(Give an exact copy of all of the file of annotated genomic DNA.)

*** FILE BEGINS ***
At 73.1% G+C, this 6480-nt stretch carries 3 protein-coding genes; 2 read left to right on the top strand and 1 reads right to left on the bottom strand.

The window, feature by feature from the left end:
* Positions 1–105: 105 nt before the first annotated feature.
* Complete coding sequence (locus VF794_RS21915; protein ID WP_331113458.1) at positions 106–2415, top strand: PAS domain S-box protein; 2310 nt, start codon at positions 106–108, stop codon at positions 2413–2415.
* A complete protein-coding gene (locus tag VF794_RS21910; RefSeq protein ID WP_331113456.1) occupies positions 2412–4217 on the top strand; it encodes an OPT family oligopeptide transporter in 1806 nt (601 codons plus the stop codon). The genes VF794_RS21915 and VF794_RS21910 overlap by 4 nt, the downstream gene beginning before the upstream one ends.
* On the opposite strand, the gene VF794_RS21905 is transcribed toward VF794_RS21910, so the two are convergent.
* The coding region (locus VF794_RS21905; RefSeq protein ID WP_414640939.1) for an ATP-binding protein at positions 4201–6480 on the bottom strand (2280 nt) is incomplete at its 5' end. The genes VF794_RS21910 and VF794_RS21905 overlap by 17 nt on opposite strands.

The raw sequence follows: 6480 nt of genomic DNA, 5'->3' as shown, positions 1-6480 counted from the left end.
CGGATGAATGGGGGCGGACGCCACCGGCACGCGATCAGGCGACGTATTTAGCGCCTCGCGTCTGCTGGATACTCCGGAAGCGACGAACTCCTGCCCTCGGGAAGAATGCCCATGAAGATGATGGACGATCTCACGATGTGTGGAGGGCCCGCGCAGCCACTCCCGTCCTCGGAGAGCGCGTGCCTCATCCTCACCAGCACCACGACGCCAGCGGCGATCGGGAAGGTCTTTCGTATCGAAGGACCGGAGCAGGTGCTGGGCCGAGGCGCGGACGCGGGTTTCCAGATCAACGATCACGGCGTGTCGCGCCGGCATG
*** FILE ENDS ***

At 73.1% G+C, this 6480-nt stretch carries 3 protein-coding genes; 2 read left to right on the top strand and 1 reads right to left on the bottom strand.

The window, feature by feature from the left end:
* Positions 1–105: 105 nt before the first annotated feature.
* Complete coding sequence (locus VF794_RS21915; protein ID WP_331113458.1) at positions 106–2415, top strand: PAS domain S-box protein; 2310 nt, start codon at positions 106–108, stop codon at positions 2413–2415.
* A complete protein-coding gene (locus tag VF794_RS21910; RefSeq protein ID WP_331113456.1) occupies positions 2412–4217 on the top strand; it encodes an OPT family oligopeptide transporter in 1806 nt (601 codons plus the stop codon). The genes VF794_RS21915 and VF794_RS21910 overlap by 4 nt, the downstream gene beginning before the upstream one ends.
* On the opposite strand, the gene VF794_RS21905 is transcribed toward VF794_RS21910, so the two are convergent.
* The coding region (locus VF794_RS21905; RefSeq protein ID WP_414640939.1) for an ATP-binding protein at positions 4201–6480 on the bottom strand (2280 nt) is incomplete at its 5' end. The genes VF794_RS21910 and VF794_RS21905 overlap by 17 nt on opposite strands.

The raw sequence follows: 6480 nt of genomic DNA, 5'->3' as shown, positions 1-6480 counted from the left end.
CGGATGAATGGGGGCGGACGCCACCGGCACGCGATCAGGCGACGTATTTAGCGCCTCGCGTCTGCTGGATACTCCGGAAGCGACGAACTCCTGCCCTCGGGAAGAATGCCCATGAAGATGATGGACGATCTCACGATGTGTGGAGGGCCCGCGCAGCCACTCCCGTCCTCGGAGAGCGCGTGCCTCATCCTCACCAGCACCACGACGCCAGCGGCGATCGGGAAGGTCTTTCGTATCGAAGGACCGGAGCAGGTGCTGGGCCGAGGCGCGGACGCGGGTTTCCAGATCAACGATCACGGCGTGTCGCGCCGGCATG